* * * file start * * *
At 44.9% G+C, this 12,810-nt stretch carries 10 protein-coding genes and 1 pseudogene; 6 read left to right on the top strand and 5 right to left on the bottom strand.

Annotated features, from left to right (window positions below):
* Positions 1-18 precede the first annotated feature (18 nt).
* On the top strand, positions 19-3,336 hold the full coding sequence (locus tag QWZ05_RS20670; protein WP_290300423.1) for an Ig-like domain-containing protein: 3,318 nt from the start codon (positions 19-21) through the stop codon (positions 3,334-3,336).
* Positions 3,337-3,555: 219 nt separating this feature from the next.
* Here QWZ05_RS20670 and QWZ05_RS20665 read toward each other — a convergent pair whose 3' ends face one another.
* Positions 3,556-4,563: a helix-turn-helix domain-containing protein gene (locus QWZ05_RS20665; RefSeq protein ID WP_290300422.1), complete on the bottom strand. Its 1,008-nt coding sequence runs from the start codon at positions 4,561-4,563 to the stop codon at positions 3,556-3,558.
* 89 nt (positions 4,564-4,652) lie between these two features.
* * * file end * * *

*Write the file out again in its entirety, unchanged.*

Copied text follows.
At 44.9% G+C, this 12,810-nt stretch carries 10 protein-coding genes and 1 pseudogene; 6 read left to right on the top strand and 5 right to left on the bottom strand.

Annotated features, from left to right (window positions below):
* Positions 1-18 precede the first annotated feature (18 nt).
* On the top strand, positions 19-3,336 hold the full coding sequence (locus tag QWZ05_RS20670; protein WP_290300423.1) for an Ig-like domain-containing protein: 3,318 nt from the start codon (positions 19-21) through the stop codon (positions 3,334-3,336).
* Positions 3,337-3,555: 219 nt separating this feature from the next.
* Here QWZ05_RS20670 and QWZ05_RS20665 read toward each other — a convergent pair whose 3' ends face one another.
* Positions 3,556-4,563: a helix-turn-helix domain-containing protein gene (locus QWZ05_RS20665; RefSeq protein ID WP_290300422.1), complete on the bottom strand. Its 1,008-nt coding sequence runs from the start codon at positions 4,561-4,563 to the stop codon at positions 3,556-3,558.
* 89 nt (positions 4,564-4,652) lie between these two features.